A potentially competing service, the Open Mobile Video Coalition, is gearing up to begin broadcasting to wireless mobile devices this year.
In-car entertainment screens should be able to receive Qualcomm's paid MediaFLO mobile TV broadcasting service by the end of the year, according to announcements this week.
But a look in drivers' rear-view mirrors will show a competing free service jockeying for position.
Qualcomm announced Thursday that it will expand its MediaFLO service to 100 markets this year -- up from the 63 markets currently served by the $15-a-month service. Also this week, Audiovox said it will make a MediaFLO receiver that will operate in autos before the end of the year. With some 20 million cars outfitted with screens capable of receiving MediaFLO and the expanded 100-market deployment, MediaFLO has staked out a sizable lead in wireless mobile TV transmission. New spectrum scheduled to be available for use from the coming DTV switch is a boon to increased MediaFLO, the company noted.
"In collaboration with our carrier partners, MediaFLO USA will continue to lead the evolution of live mobile television and extend FLO TV to tens of millions of previously unreached consumers in dozens of new markets across the country," MediaFLO USA president Gina Lombardi said in a statement. Currently AT&T and Verizon Wireless offer 10 MediaFLO channels for $15 a month.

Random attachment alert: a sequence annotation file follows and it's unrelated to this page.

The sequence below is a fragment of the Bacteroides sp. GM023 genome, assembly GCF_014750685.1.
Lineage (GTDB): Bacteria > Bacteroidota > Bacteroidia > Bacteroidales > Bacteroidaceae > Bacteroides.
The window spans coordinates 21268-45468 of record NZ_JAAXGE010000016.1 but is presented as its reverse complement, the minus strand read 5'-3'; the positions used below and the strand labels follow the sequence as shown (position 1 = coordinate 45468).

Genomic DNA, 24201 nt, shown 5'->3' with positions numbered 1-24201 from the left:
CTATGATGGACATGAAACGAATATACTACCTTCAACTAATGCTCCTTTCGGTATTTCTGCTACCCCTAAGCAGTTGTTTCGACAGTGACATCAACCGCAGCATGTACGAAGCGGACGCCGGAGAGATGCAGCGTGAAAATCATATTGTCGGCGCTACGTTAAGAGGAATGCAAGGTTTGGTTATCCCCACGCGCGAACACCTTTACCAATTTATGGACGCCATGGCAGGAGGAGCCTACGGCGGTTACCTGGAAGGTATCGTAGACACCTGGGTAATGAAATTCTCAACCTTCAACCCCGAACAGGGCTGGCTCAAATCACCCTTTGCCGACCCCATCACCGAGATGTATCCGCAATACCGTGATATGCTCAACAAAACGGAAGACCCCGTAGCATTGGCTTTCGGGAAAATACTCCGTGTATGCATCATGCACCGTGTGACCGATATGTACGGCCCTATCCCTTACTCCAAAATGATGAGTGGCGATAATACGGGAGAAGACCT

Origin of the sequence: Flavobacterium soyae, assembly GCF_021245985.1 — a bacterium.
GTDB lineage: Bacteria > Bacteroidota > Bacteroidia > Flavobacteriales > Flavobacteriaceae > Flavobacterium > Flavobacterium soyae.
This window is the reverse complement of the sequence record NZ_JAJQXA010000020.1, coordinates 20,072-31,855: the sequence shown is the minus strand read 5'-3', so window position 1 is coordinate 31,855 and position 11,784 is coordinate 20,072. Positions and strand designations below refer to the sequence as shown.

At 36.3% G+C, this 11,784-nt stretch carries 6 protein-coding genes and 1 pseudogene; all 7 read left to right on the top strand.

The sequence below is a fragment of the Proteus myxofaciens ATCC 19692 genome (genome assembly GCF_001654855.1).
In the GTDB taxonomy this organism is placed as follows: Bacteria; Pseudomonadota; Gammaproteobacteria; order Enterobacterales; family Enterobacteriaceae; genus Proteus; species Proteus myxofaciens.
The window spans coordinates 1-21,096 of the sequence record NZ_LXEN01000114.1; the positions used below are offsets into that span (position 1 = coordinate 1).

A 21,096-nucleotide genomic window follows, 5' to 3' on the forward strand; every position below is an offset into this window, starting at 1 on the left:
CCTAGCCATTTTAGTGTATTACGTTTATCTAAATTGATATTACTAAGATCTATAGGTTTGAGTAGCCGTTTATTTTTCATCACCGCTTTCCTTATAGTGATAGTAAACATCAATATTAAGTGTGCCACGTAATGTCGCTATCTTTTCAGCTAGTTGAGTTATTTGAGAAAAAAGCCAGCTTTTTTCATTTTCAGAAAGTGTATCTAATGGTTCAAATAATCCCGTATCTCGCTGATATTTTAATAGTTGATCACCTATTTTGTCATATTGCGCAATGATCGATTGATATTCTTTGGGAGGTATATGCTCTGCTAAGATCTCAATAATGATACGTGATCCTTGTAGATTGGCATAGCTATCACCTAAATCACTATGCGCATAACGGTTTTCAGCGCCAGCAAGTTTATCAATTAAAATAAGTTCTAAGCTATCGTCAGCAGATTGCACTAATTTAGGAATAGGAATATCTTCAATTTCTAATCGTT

MediaFLO said its research shows that users of the service spend more than 20 minutes daily on the service -- about the same amount of time spent by users talking on their cell phones.
A potentially competing service, the Open Mobile Video Coalition, is gearing up to begin broadcasting to wireless mobile devices this year, too. The group said this week that broadcast transmissions will be available this year even while waiting for handsets for the service to be developed. The service, which would initially offer local TV station reception in selected cities, would likely be free.
Server Market SplitsvilleJust because the server market's in the doldrums doesn't mean innovation has ceased. Far from it -- server technology is enjoying the biggest renaissance since the dawn of x86 systems. But the primary driver is now service providers, not enterprises.
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